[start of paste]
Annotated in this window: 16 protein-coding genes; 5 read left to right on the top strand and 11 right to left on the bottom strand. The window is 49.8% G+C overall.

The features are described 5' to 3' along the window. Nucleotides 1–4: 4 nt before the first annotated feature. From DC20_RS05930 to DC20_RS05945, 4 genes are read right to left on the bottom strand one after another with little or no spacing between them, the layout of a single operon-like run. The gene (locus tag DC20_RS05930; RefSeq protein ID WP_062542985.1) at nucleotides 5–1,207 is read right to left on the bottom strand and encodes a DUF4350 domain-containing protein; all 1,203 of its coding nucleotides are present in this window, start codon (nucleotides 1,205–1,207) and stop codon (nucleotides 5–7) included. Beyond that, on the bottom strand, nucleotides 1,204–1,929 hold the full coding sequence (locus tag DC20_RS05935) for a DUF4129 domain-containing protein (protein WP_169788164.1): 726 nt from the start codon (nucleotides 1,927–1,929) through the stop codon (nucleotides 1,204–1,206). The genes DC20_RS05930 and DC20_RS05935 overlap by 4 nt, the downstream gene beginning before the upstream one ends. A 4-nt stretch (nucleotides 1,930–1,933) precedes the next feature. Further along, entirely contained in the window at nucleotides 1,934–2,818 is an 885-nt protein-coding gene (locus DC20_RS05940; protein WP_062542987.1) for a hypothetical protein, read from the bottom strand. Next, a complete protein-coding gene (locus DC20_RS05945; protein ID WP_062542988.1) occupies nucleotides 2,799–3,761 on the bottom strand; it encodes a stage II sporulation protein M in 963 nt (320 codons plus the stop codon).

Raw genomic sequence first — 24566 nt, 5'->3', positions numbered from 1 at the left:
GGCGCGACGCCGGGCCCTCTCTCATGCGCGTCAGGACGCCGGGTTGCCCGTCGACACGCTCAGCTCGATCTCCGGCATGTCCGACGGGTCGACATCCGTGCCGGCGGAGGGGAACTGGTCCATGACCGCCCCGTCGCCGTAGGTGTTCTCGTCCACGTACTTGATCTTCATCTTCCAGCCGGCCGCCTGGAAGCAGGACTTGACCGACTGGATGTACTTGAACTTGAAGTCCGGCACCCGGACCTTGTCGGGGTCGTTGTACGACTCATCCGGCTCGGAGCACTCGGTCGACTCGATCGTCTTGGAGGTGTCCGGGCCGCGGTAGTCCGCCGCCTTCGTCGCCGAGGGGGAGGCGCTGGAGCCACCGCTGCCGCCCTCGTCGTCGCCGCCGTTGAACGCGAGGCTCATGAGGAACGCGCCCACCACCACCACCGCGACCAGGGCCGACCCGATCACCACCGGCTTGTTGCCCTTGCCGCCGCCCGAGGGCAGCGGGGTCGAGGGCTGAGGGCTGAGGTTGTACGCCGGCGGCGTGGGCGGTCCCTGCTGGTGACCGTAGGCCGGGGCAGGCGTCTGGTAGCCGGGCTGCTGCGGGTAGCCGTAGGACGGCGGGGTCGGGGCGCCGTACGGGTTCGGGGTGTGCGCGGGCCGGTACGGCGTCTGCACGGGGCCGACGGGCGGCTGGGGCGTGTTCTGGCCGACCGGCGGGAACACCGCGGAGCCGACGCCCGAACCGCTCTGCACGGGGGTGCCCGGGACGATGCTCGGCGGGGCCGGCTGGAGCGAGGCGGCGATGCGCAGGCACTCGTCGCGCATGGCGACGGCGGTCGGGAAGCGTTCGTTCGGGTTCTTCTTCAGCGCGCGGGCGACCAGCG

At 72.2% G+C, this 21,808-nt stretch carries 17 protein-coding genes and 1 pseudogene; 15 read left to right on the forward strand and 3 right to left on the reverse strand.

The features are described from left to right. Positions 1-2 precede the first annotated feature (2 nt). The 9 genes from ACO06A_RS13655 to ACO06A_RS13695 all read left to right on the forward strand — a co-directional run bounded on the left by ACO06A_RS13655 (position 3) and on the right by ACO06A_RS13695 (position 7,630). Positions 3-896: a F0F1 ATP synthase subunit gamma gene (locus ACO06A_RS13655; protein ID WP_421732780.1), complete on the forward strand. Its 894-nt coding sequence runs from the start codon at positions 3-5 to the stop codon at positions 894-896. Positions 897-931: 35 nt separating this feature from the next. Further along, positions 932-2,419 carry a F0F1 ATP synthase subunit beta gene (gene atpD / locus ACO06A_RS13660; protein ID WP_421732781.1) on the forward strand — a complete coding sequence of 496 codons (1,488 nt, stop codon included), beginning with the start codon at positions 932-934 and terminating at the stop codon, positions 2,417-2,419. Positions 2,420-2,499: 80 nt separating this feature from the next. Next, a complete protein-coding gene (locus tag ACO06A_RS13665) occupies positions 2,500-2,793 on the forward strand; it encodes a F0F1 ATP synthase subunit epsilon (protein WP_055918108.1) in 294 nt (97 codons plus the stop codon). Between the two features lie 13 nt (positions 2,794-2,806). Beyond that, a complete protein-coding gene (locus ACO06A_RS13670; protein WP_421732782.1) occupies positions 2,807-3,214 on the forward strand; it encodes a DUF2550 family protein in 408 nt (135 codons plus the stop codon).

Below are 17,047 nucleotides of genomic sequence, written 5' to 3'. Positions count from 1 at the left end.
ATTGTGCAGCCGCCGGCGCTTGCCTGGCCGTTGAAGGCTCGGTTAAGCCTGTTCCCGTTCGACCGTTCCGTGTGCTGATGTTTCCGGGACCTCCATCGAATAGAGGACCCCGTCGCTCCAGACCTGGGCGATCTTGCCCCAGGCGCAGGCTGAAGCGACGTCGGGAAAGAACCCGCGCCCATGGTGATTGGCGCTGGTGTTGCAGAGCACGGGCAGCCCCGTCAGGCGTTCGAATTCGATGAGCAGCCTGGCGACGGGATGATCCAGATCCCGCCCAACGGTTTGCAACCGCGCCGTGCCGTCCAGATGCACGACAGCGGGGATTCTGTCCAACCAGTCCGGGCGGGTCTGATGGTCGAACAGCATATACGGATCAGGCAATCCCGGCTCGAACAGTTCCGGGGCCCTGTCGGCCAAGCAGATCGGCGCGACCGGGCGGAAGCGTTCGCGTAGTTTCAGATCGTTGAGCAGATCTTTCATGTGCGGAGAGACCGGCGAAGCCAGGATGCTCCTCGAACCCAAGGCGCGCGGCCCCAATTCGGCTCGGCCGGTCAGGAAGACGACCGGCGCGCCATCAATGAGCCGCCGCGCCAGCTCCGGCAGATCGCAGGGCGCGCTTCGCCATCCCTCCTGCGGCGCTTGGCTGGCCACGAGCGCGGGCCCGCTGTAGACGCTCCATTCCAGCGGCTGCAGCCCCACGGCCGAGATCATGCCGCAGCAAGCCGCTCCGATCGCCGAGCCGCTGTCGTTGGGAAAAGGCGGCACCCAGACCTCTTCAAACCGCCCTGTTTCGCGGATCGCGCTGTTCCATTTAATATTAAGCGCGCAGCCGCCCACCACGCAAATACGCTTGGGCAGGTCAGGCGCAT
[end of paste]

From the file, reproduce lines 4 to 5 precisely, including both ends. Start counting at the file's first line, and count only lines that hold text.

GGCGCGACGCCGGGCCCTCTCTCATGCGCGTCAGGACGCCGGGTTGCCCGTCGACACGCTCAGCTCGATCTCCGGCATGTCCGACGGGTCGACATCCGTGCCGGCGGAGGGGAACTGGTCCATGACCGCCCCGTCGCCGTAGGTGTTCTCGTCCACGTACTTGATCTTCATCTTCCAGCCGGCCGCCTGGAAGCAGGACTTGACCGACTGGATGTACTTGAACTTGAAGTCCGGCACCCGGACCTTGTCGGGGTCGTTGTACGACTCATCCGGCTCGGAGCACTCGGTCGACTCGATCGTCTTGGAGGTGTCCGGGCCGCGGTAGTCCGCCGCCTTCGTCGCCGAGGGGGAGGCGCTGGAGCCACCGCTGCCGCCCTCGTCGTCGCCGCCGTTGAACGCGAGGCTCATGAGGAACGCGCCCACCACCACCACCGCGACCAGGGCCGACCCGATCACCACCGGCTTGTTGCCCTTGCCGCCGCCCGAGGGCAGCGGGGTCGAGGGCTGAGGGCTGAGGTTGTACGCCGGCGGCGTGGGCGGTCCCTGCTGGTGACCGTAGGCCGGGGCAGGCGTCTGGTAGCCGGGCTGCTGCGGGTAGCCGTAGGACGGCGGGGTCGGGGCGCCGTACGGGTTCGGGGTGTGCGCGGGCCGGTACGGCGTCTGCACGGGGCCGACGGGCGGCTGGGGCGTGTTCTGGCCGACCGGCGGGAACACCGCGGAGCCGACGCCCGAACCGCTCTGCACGGGGGTGCCCGGGACGATGCTCGGCGGGGCCGGCTGGAGCGAGGCGGCGATGCGCAGGCACTCGTCGCGCATGGCGACGGCGGTCGGGAAGCGTTCGTTCGGGTTCTTCTTCAGCGCGCGGGCGACCAGCG

At 72.2% G+C, this 21,808-nt stretch carries 17 protein-coding genes and 1 pseudogene; 15 read left to right on the forward strand and 3 right to left on the reverse strand.